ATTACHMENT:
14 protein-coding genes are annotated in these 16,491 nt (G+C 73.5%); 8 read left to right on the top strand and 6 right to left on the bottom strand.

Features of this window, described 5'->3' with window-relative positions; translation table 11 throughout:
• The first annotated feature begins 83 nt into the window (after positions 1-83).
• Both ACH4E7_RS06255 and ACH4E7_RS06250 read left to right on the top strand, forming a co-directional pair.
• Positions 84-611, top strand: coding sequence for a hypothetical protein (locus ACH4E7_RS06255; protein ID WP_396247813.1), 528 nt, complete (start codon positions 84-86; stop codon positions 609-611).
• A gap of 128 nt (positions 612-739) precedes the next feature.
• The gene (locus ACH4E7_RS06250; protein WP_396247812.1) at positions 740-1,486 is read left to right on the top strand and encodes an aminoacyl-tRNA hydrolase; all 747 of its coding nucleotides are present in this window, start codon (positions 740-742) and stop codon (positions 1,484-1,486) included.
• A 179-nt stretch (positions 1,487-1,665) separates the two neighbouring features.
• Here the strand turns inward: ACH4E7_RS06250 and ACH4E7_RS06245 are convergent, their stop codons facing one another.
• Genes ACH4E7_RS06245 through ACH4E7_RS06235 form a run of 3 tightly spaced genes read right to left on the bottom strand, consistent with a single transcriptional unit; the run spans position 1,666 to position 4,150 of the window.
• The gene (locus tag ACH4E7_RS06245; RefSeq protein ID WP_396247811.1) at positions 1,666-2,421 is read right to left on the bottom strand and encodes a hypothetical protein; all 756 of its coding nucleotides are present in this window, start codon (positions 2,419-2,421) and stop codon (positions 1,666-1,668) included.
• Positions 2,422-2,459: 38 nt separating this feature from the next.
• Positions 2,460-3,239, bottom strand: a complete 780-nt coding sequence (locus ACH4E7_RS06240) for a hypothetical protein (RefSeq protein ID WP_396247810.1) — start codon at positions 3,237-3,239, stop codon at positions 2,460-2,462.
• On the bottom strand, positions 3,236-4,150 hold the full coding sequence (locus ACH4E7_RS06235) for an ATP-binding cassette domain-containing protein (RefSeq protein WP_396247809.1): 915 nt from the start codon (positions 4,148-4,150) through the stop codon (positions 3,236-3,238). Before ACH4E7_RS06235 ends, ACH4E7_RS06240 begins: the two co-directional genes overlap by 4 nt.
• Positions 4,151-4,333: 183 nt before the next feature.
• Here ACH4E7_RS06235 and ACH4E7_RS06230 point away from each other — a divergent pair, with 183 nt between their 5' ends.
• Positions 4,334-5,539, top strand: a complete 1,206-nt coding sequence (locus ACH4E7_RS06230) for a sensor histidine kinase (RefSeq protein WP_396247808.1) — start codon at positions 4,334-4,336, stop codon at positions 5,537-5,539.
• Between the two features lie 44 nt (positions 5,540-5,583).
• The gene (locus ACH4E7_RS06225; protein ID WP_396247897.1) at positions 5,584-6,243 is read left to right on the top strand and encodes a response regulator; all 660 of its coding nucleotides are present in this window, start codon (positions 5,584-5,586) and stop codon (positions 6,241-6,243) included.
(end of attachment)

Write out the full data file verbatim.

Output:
14 protein-coding genes are annotated in these 16,491 nt (G+C 73.5%); 8 read left to right on the top strand and 6 right to left on the bottom strand.

Features of this window, described 5'->3' with window-relative positions; translation table 11 throughout:
• The first annotated feature begins 83 nt into the window (after positions 1-83).
• Both ACH4E7_RS06255 and ACH4E7_RS06250 read left to right on the top strand, forming a co-directional pair.
• Positions 84-611, top strand: coding sequence for a hypothetical protein (locus ACH4E7_RS06255; protein ID WP_396247813.1), 528 nt, complete (start codon positions 84-86; stop codon positions 609-611).
• A gap of 128 nt (positions 612-739) precedes the next feature.
• The gene (locus ACH4E7_RS06250; protein WP_396247812.1) at positions 740-1,486 is read left to right on the top strand and encodes an aminoacyl-tRNA hydrolase; all 747 of its coding nucleotides are present in this window, start codon (positions 740-742) and stop codon (positions 1,484-1,486) included.
• A 179-nt stretch (positions 1,487-1,665) separates the two neighbouring features.
• Here the strand turns inward: ACH4E7_RS06250 and ACH4E7_RS06245 are convergent, their stop codons facing one another.
• Genes ACH4E7_RS06245 through ACH4E7_RS06235 form a run of 3 tightly spaced genes read right to left on the bottom strand, consistent with a single transcriptional unit; the run spans position 1,666 to position 4,150 of the window.
• The gene (locus tag ACH4E7_RS06245; RefSeq protein ID WP_396247811.1) at positions 1,666-2,421 is read right to left on the bottom strand and encodes a hypothetical protein; all 756 of its coding nucleotides are present in this window, start codon (positions 2,419-2,421) and stop codon (positions 1,666-1,668) included.
• Positions 2,422-2,459: 38 nt separating this feature from the next.
• Positions 2,460-3,239, bottom strand: a complete 780-nt coding sequence (locus ACH4E7_RS06240) for a hypothetical protein (RefSeq protein ID WP_396247810.1) — start codon at positions 3,237-3,239, stop codon at positions 2,460-2,462.
• On the bottom strand, positions 3,236-4,150 hold the full coding sequence (locus ACH4E7_RS06235) for an ATP-binding cassette domain-containing protein (RefSeq protein WP_396247809.1): 915 nt from the start codon (positions 4,148-4,150) through the stop codon (positions 3,236-3,238). Before ACH4E7_RS06235 ends, ACH4E7_RS06240 begins: the two co-directional genes overlap by 4 nt.
• Positions 4,151-4,333: 183 nt before the next feature.
• Here ACH4E7_RS06235 and ACH4E7_RS06230 point away from each other — a divergent pair, with 183 nt between their 5' ends.
• Positions 4,334-5,539, top strand: a complete 1,206-nt coding sequence (locus ACH4E7_RS06230) for a sensor histidine kinase (RefSeq protein WP_396247808.1) — start codon at positions 4,334-4,336, stop codon at positions 5,537-5,539.
• Between the two features lie 44 nt (positions 5,540-5,583).
• The gene (locus ACH4E7_RS06225; protein ID WP_396247897.1) at positions 5,584-6,243 is read left to right on the top strand and encodes a response regulator; all 660 of its coding nucleotides are present in this window, start codon (positions 5,584-5,586) and stop codon (positions 6,241-6,243) included.